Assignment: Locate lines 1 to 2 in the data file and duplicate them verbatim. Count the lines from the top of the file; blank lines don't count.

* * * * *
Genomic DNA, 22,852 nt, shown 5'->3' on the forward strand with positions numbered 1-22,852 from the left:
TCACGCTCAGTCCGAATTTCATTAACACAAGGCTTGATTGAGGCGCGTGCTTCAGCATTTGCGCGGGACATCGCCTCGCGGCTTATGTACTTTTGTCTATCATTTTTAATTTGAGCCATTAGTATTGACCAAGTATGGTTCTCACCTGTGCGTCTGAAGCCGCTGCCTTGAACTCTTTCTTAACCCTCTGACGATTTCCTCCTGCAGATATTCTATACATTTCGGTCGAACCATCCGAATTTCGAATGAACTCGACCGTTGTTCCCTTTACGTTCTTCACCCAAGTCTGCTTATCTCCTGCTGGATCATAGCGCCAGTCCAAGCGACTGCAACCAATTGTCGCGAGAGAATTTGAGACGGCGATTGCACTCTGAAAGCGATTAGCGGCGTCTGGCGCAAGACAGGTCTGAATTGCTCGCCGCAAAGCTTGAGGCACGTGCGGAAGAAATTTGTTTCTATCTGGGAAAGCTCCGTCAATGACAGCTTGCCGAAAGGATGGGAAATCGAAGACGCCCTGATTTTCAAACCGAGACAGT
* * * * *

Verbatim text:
Genomic DNA, 22,852 nt, shown 5'->3' on the forward strand with positions numbered 1-22,852 from the left:
TCACGCTCAGTCCGAATTTCATTAACACAAGGCTTGATTGAGGCGCGTGCTTCAGCATTTGCGCGGGACATCGCCTCGCGGCTTATGTACTTTTGTCTATCATTTTTAATTTGAGCCATTAGTATTGACCAAGTATGGTTCTCACCTGTGCGTCTGAAGCCGCTGCCTTGAACTCTTTCTTAACCCTCTGACGATTTCCTCCTGCAGATATTCTATACATTTCGGTCGAACCATCCGAATTTCGAATGAACTCGACCGTTGTTCCCTTTACGTTCTTCACCCAAGTCTGCTTATCTCCTGCTGGATCATAGCGCCAGTCCAAGCGACTGCAACCAATTGTCGCGAGAGAATTTGAGACGGCGATTGCACTCTGAAAGCGATTAGCGGCGTCTGGCGCAAGACAGGTCTGAATTGCTCGCCGCAAAGCTTGAGGCACGTGCGGAAGAAATTTGTTTCTATCTGGGAAAGCTCCGTCAATGACAGCTTGCCGAAAGGATGGGAAATCGAAGACGCCCTGATTTTCAAACCGAGACAGT